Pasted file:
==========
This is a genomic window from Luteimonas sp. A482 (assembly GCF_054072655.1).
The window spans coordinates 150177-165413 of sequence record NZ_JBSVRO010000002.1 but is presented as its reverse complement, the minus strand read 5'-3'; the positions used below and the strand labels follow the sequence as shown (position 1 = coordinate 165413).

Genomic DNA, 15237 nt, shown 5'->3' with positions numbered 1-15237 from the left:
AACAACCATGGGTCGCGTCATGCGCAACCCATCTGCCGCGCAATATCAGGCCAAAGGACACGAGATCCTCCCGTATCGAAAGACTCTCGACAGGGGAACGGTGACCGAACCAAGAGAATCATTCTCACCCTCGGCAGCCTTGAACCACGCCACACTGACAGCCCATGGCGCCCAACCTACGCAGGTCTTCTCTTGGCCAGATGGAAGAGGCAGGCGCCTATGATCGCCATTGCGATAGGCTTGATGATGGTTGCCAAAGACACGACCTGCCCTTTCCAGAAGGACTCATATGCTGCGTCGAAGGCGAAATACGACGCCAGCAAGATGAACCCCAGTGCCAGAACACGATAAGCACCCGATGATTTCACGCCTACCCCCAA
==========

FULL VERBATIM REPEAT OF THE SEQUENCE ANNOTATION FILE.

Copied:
This is a genomic window from Luteimonas sp. A482 (assembly GCF_054072655.1).
The window spans coordinates 150177-165413 of sequence record NZ_JBSVRO010000002.1 but is presented as its reverse complement, the minus strand read 5'-3'; the positions used below and the strand labels follow the sequence as shown (position 1 = coordinate 165413).

Genomic DNA, 15237 nt, shown 5'->3' with positions numbered 1-15237 from the left:
AACAACCATGGGTCGCGTCATGCGCAACCCATCTGCCGCGCAATATCAGGCCAAAGGACACGAGATCCTCCCGTATCGAAAGACTCTCGACAGGGGAACGGTGACCGAACCAAGAGAATCATTCTCACCCTCGGCAGCCTTGAACCACGCCACACTGACAGCCCATGGCGCCCAACCTACGCAGGTCTTCTCTTGGCCAGATGGAAGAGGCAGGCGCCTATGATCGCCATTGCGATAGGCTTGATGATGGTTGCCAAAGACACGACCTGCCCTTTCCAGAAGGACTCATATGCTGCGTCGAAGGCGAAATACGACGCCAGCAAGATGAACCCCAGTGCCAGAACACGATAAGCACCCGATGATTTCACGCCTACCCCCAA